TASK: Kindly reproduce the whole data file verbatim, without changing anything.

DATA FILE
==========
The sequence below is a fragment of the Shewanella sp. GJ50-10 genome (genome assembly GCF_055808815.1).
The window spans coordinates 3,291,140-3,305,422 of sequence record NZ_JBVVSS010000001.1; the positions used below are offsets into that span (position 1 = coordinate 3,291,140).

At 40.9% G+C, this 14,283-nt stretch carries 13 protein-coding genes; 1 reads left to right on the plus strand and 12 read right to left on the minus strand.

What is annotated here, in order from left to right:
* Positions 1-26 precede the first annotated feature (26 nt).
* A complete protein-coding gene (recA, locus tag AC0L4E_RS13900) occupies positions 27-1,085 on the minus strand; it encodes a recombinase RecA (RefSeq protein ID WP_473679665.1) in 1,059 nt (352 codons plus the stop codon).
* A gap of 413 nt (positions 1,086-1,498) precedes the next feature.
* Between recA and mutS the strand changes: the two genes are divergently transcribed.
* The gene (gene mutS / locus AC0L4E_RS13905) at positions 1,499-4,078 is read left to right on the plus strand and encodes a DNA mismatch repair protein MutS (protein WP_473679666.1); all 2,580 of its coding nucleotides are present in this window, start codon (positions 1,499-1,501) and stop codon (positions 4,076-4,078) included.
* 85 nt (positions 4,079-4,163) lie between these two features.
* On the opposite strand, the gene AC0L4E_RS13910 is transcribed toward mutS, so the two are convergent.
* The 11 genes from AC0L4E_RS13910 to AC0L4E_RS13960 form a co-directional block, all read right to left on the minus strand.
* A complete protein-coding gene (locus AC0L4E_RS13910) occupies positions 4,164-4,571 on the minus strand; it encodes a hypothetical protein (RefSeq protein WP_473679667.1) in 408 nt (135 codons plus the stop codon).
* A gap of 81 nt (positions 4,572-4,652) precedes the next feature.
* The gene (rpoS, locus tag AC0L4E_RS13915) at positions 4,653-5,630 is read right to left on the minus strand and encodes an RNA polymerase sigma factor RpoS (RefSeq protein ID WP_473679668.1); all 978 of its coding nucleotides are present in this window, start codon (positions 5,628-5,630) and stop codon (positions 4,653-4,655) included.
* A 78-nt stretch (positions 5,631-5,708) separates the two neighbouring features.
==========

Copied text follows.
The sequence below is a fragment of the Shewanella sp. GJ50-10 genome (genome assembly GCF_055808815.1).
The window spans coordinates 3,291,140-3,305,422 of sequence record NZ_JBVVSS010000001.1; the positions used below are offsets into that span (position 1 = coordinate 3,291,140).

At 40.9% G+C, this 14,283-nt stretch carries 13 protein-coding genes; 1 reads left to right on the plus strand and 12 read right to left on the minus strand.

What is annotated here, in order from left to right:
* Positions 1-26 precede the first annotated feature (26 nt).
* A complete protein-coding gene (recA, locus tag AC0L4E_RS13900) occupies positions 27-1,085 on the minus strand; it encodes a recombinase RecA (RefSeq protein ID WP_473679665.1) in 1,059 nt (352 codons plus the stop codon).
* A gap of 413 nt (positions 1,086-1,498) precedes the next feature.
* Between recA and mutS the strand changes: the two genes are divergently transcribed.
* The gene (gene mutS / locus AC0L4E_RS13905) at positions 1,499-4,078 is read left to right on the plus strand and encodes a DNA mismatch repair protein MutS (protein WP_473679666.1); all 2,580 of its coding nucleotides are present in this window, start codon (positions 1,499-1,501) and stop codon (positions 4,076-4,078) included.
* 85 nt (positions 4,079-4,163) lie between these two features.
* On the opposite strand, the gene AC0L4E_RS13910 is transcribed toward mutS, so the two are convergent.
* The 11 genes from AC0L4E_RS13910 to AC0L4E_RS13960 form a co-directional block, all read right to left on the minus strand.
* A complete protein-coding gene (locus AC0L4E_RS13910) occupies positions 4,164-4,571 on the minus strand; it encodes a hypothetical protein (RefSeq protein WP_473679667.1) in 408 nt (135 codons plus the stop codon).
* A gap of 81 nt (positions 4,572-4,652) precedes the next feature.
* The gene (rpoS, locus tag AC0L4E_RS13915) at positions 4,653-5,630 is read right to left on the minus strand and encodes an RNA polymerase sigma factor RpoS (RefSeq protein ID WP_473679668.1); all 978 of its coding nucleotides are present in this window, start codon (positions 5,628-5,630) and stop codon (positions 4,653-4,655) included.
* A 78-nt stretch (positions 5,631-5,708) separates the two neighbouring features.